Speech at Finchley Central Synagogue
|Document type:||public statement|
|Source:||Finchley Press, 15 November 1963|
|Themes:||Parliament, Social security and welfare|
Day in the life of an MP
The derivation of the word Parliament is "to parley"—to talk with the aim of clarifying problems—said Mrs. Margaret Thatcher, MP, speaking to members of the Finchley Central Synagogue Friendship Club on Monday evening. Speeches in the House of Commons, today, were more reasoned and quiet than in the age of tub-thumping, soap-box oratory, but there was more heckling, and certainly more noise, especially from interruptions by the Opposition.
Modes of address in the House seemed complicated, until one became used to them. Members referred to in speeches were not personally named; they were addressed as the Honourable Member or the Right Honourable Member for the constituency they represented, Mrs. Thatcher instanced a typical day in the life of an MP, starting with morning Committee work, dealing with correspondence—she herself received many letters from constituents on varying problems—on to debates and to question time.
All questions had to be written down, or "tabled", and in no other country in the world was there so great an opportunity for freedom of speech as in question time at Westminster. Ministers were responsible for answering questions on their departments, the Prime Minister had to answer questions on all departments.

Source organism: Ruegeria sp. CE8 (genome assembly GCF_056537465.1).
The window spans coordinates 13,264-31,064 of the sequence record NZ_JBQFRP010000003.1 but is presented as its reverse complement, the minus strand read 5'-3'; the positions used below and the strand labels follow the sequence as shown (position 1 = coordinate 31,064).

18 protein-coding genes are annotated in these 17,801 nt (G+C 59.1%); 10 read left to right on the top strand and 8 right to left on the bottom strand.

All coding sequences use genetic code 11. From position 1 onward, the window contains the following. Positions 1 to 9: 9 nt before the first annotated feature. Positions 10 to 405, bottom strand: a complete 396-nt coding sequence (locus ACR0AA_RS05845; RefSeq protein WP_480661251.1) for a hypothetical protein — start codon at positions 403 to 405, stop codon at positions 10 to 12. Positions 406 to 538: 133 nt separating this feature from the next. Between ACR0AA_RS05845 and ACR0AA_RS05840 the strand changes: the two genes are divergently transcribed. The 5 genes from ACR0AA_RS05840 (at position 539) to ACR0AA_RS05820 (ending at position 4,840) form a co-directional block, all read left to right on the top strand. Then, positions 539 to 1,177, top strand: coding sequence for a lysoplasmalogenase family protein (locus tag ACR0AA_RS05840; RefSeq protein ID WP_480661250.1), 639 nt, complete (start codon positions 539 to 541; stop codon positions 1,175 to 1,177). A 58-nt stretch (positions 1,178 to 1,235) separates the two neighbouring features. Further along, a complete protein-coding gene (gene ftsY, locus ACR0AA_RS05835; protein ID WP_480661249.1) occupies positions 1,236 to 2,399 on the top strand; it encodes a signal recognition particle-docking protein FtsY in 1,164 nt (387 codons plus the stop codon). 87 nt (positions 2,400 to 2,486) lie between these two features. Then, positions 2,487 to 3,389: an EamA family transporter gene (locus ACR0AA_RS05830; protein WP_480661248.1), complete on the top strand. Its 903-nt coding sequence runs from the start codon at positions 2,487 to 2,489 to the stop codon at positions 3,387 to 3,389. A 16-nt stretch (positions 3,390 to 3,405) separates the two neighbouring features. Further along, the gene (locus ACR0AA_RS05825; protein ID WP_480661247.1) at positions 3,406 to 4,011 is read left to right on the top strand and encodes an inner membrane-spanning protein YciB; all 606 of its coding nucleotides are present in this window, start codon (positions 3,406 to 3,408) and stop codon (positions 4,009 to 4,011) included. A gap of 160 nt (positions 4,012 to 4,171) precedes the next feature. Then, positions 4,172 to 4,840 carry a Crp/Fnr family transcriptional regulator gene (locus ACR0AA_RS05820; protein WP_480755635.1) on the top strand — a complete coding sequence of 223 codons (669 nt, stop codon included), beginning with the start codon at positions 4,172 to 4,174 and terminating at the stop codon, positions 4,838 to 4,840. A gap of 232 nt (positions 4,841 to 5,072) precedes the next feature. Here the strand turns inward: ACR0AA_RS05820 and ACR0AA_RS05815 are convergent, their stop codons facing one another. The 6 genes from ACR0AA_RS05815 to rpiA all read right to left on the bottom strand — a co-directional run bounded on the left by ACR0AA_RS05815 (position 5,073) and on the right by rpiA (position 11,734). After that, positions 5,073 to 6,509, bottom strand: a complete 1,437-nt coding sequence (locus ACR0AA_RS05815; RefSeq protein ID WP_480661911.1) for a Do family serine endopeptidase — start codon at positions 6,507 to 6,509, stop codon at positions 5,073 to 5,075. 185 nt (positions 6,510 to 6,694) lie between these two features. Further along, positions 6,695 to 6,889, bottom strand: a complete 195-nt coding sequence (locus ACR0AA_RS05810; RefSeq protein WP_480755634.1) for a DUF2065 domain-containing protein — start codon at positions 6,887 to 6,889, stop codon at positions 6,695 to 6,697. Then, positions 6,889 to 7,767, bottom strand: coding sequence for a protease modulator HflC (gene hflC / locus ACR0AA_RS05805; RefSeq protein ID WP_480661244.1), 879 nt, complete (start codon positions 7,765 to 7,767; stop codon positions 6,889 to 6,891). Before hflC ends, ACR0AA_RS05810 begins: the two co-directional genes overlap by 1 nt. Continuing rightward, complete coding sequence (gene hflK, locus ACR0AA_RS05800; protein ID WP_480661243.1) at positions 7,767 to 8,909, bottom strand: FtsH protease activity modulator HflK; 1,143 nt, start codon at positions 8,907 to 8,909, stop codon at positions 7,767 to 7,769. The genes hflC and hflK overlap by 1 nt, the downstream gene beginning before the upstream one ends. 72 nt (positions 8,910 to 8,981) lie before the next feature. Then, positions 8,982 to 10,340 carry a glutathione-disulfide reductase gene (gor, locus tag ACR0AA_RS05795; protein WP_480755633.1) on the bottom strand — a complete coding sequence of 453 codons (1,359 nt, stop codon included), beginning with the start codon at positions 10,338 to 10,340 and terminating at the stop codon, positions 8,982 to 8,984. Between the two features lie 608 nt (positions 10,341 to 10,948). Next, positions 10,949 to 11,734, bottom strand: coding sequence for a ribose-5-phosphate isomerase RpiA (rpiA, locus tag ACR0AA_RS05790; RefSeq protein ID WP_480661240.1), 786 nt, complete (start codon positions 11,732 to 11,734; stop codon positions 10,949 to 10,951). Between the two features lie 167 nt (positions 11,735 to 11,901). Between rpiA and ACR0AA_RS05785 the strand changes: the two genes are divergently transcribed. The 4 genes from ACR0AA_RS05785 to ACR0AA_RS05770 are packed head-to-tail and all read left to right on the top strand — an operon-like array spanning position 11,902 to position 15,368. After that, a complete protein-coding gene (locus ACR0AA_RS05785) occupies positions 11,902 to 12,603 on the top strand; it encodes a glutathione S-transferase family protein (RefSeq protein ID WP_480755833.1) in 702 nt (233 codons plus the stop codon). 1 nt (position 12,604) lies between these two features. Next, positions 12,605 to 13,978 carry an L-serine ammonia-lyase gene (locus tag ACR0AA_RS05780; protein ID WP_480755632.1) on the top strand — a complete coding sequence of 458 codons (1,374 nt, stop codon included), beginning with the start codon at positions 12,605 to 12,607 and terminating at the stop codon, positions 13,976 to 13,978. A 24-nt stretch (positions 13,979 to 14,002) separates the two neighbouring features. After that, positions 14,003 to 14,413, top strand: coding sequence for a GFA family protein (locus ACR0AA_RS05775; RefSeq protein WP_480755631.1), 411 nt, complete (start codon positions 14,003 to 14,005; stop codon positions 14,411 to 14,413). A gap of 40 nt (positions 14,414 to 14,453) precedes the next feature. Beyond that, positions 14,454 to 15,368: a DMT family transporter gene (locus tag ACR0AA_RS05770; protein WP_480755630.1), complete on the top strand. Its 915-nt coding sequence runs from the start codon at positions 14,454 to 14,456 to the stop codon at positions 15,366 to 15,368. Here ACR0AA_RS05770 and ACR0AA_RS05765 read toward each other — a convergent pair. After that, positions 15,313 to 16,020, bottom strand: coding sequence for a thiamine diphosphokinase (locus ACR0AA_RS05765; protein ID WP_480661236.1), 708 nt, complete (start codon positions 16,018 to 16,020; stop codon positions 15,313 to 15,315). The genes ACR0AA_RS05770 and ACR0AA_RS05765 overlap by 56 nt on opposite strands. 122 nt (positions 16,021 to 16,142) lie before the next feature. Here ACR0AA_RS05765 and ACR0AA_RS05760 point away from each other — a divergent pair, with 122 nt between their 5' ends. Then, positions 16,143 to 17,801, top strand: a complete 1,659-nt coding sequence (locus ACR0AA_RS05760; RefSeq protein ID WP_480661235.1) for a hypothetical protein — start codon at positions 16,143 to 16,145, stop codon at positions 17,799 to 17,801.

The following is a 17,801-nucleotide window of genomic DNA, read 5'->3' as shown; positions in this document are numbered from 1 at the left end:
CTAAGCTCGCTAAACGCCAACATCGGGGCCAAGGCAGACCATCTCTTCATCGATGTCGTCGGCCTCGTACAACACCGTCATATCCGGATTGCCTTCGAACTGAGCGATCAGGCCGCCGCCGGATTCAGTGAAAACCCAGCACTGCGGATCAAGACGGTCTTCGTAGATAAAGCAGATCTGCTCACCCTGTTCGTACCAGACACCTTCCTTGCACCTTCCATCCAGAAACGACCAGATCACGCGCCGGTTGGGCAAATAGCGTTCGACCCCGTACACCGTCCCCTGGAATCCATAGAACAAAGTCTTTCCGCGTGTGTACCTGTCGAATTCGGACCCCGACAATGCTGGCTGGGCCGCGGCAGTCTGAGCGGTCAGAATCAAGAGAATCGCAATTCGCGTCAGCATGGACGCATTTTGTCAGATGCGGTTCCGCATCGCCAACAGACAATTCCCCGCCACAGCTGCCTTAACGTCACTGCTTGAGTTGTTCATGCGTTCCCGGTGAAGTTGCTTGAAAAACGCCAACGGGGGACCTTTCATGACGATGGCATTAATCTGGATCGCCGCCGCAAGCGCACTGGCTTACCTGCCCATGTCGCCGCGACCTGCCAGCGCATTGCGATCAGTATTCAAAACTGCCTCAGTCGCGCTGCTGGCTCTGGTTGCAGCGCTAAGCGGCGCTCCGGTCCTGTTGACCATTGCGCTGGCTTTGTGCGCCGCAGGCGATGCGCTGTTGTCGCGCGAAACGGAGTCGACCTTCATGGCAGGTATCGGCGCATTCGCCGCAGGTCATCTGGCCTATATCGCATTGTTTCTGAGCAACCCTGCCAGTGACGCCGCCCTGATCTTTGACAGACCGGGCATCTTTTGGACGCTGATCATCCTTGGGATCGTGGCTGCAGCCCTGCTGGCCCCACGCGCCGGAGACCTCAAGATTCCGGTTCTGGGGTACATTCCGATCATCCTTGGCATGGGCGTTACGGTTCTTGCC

The Ministry of Pensions and National Insurance was the second biggest spending department in the Government, Defence being the first. On National Assistance, Mrs. Thatcher said it was not always realised that help to those in need through no fault of their own, could be obtained on application at the local office, without filling in a single form.
In reply to a question from the floor on the possibility of the label "Assistance" being changed because in some people's minds there was still a stigma attached to it, Mrs. Thatcher said that in fact, it was more often referred to as "supplementary" to a pension. The name had been adopted as an improvement on the old poor law; it was in no sense, charity, but what its name suggested—assistance or help to those in need.
Mrs. F. Rosenthal (Chairman) spoke of Mrs. Thatcher as a household name known throughout the nation. Mrs. J. Dobb in proposing a vote of thanks said that the audience would agree with her that they had learned a great deal about the House of Commons in a comparatively short time, and they were very grateful to Mrs. Thatcher for giving of her time to visit them.